From Toronto Life to fashion reporter at the Globe and Mail to editor-in-chief at FASHION, and everything in between and beyond, Leanne Delap has come to see Toronto and its life from many different perspectives. But she’s always been and will always be a “West-End Girl.” Here’s her story on her not-so-secret love affair with Toronto then and now …
When I graduated from university, at the very end of the ‘80s, if you planned to stay in Toronto you felt like a loser, not willing to plant your stake among the brighter lights of New York or Los Angeles, or for the boldest, Europe. But I never felt that way. My love affair with this city felt fresh back then, as it still does today.
Growing up in cookie-cutter suburbia, the houses came in three different styles with four colour-ways of trim variation (but endless possible permutations of Tolstoy-style unhappiness happening on the inside). My heart ached when the jagged Toronto skyline came into focus.
An image from the comedian and Scarborough home-boy Mike Myers in a long-lost Toronto Life interview has stayed with me. He spoke of driving down the DVP at night, decades ago, when there were orangey streetlights casting a surreal glow on the winding hollows. He called it the Yellow Brick Road, and that was where I saw my future, too.
I ran out of Pickering at 18 with my hair on fire, and eventually landed at Toronto Life as the ‘90s dawned. The city felt knowable then. I was newly minted from Ryerson, which at the time was an outpost in the still-seedy swath of Yonge and Dundas. But there was The Library Bar on Dundas as beacon, a rundown gem with a jukebox stuck on Billie Holiday and carpet soured by generations of spilt beer. It was great, and is still standing.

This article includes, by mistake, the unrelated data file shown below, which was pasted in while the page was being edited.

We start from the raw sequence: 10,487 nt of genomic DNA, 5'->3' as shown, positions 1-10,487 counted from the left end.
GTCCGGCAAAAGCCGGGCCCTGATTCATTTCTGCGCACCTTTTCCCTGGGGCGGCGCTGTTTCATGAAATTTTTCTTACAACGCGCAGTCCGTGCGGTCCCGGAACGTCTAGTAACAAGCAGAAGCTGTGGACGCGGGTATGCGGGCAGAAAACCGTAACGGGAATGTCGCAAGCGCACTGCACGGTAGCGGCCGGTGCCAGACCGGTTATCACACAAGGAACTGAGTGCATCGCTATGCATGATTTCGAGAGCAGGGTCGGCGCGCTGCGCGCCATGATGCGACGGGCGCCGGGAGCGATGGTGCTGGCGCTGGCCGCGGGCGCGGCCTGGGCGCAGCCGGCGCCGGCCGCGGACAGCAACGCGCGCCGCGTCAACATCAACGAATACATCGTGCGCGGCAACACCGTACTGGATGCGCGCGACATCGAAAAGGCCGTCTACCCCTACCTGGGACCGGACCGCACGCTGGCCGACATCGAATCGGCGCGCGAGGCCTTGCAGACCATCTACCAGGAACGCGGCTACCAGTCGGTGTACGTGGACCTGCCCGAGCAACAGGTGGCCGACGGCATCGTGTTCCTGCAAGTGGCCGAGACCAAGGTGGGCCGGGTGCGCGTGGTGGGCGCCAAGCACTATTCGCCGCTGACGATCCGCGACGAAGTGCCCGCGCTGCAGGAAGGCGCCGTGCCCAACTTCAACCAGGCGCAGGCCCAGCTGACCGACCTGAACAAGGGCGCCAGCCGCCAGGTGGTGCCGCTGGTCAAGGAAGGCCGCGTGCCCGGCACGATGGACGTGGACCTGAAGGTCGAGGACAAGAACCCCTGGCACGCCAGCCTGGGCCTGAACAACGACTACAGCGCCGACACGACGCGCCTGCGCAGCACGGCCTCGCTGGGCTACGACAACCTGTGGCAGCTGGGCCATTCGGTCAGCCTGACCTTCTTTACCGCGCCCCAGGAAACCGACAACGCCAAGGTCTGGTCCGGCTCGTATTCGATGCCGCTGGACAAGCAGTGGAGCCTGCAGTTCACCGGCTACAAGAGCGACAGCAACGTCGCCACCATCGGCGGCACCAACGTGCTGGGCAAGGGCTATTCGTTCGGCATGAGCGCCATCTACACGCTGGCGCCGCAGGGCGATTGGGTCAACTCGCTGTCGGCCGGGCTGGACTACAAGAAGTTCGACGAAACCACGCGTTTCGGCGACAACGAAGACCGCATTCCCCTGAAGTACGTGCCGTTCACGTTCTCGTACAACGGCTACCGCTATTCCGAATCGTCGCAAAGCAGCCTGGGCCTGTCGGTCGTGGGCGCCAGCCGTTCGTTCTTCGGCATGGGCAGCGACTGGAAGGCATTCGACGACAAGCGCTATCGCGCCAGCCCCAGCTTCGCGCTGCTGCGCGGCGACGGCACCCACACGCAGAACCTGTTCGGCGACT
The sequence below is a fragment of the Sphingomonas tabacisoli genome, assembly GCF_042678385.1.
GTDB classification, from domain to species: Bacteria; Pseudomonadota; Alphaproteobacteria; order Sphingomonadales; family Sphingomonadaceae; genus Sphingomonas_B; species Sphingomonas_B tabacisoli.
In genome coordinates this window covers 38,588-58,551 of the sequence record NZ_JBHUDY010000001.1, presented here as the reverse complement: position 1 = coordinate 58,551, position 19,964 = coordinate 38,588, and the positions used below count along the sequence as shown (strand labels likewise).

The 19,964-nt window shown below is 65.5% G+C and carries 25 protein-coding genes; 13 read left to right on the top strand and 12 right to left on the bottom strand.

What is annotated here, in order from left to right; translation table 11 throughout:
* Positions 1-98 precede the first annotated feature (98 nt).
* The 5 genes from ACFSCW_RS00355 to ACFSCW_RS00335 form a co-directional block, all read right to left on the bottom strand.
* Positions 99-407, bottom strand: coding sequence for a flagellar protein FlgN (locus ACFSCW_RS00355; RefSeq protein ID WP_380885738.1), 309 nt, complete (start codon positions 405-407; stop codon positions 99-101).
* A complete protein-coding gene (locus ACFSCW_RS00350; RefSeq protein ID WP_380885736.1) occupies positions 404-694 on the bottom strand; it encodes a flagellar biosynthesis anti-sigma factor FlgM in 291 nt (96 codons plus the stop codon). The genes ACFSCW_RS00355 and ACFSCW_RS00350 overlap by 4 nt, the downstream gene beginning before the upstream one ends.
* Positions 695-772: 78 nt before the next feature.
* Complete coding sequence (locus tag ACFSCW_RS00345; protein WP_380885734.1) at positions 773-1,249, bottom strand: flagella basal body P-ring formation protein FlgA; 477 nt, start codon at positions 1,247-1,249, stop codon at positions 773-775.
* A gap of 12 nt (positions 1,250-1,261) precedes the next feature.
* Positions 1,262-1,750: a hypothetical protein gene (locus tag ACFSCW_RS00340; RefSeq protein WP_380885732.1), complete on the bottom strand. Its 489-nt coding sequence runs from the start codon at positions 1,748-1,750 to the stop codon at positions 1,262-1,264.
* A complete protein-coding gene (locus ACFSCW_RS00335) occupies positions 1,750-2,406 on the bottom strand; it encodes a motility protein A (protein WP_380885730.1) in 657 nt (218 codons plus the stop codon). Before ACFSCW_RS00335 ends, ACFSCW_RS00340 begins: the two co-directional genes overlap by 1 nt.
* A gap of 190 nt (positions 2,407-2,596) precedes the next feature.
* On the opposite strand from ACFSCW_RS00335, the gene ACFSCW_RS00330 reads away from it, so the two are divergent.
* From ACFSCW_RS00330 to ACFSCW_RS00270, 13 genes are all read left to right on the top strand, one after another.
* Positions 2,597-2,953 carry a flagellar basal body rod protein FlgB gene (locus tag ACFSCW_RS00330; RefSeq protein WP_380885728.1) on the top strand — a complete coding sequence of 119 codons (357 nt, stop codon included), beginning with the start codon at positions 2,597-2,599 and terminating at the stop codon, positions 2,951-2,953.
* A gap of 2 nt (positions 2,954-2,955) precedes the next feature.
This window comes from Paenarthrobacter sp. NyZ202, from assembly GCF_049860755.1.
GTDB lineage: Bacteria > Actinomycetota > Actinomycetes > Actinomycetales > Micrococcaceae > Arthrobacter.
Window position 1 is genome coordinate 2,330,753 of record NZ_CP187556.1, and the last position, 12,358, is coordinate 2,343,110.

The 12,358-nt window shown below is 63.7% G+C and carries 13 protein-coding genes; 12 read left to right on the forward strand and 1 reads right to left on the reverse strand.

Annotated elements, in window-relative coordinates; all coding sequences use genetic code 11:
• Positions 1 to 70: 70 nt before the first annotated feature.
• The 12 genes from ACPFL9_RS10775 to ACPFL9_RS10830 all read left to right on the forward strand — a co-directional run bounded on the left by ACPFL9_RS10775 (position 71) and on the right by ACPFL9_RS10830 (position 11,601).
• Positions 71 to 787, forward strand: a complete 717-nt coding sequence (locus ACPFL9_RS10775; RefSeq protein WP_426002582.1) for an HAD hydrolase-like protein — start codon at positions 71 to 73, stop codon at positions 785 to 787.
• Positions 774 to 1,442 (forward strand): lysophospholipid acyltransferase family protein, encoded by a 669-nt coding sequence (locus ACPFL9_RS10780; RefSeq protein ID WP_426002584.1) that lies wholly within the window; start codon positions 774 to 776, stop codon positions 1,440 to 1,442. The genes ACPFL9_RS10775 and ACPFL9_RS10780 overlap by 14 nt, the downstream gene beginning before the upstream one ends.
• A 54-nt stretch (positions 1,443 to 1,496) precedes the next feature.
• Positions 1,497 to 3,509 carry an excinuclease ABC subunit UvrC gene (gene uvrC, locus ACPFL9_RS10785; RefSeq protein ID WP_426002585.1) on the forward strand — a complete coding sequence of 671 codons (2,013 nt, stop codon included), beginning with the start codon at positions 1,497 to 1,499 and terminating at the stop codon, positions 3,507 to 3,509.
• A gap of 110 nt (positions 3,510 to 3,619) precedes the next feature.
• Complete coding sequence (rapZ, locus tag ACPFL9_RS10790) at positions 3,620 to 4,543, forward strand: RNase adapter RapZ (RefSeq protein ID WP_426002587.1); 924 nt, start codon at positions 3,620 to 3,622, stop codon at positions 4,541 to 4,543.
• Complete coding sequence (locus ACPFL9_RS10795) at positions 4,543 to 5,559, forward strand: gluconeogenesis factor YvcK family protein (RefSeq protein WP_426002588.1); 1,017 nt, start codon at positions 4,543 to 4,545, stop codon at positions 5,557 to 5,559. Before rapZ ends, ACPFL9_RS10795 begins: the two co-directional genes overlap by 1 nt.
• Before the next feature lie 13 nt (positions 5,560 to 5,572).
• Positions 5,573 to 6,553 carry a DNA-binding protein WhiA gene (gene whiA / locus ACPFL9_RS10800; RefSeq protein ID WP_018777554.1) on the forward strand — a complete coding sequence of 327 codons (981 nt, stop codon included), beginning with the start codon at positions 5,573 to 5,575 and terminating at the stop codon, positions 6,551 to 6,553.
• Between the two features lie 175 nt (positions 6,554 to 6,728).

For dance clubs, there was Domino’s at Isabella and Nuts & Bolts on Victoria and the Diamond (now the Phoenix) on Sherbourne, the Twilight Zone on Richmond, and when we dressed up to vie to be beckoned past the velvet rope, Still Life in the Entertainment District before there was one. The bare-bones aesthetic of most of those clubs meant the atmosphere was down to the late-New Wave shag haircuts and leather jackets, with drag queens providing glittering punctuation.
Even today, as I look at the shiny condo village that King West has become, I still see it as it was back in the day, a maze of illegal and condemnable artists’ lofts, where interesting creatures lived by night and dodgy after-hours booze-cans were found at the end of long, dark hallways.
Our relationship with our hometown changes as we age, of course.
I loved Patti Smith’s gritty, pulsating look back at her New York of the ‘70s in “Just Kids.” But I connect much more intimately to the coffee shops, detective show binge-watching and the Sandy-devastated Far Rockaways cottage of her New York of the near-present in “M Train.”
As I was drawn to the west end in the early 2000s, I found my place in the world. It was not as hip as it is today, still poxed by crack dens before the Drake Hotel articulated the mission of residential art and culture. But the essential character has remained.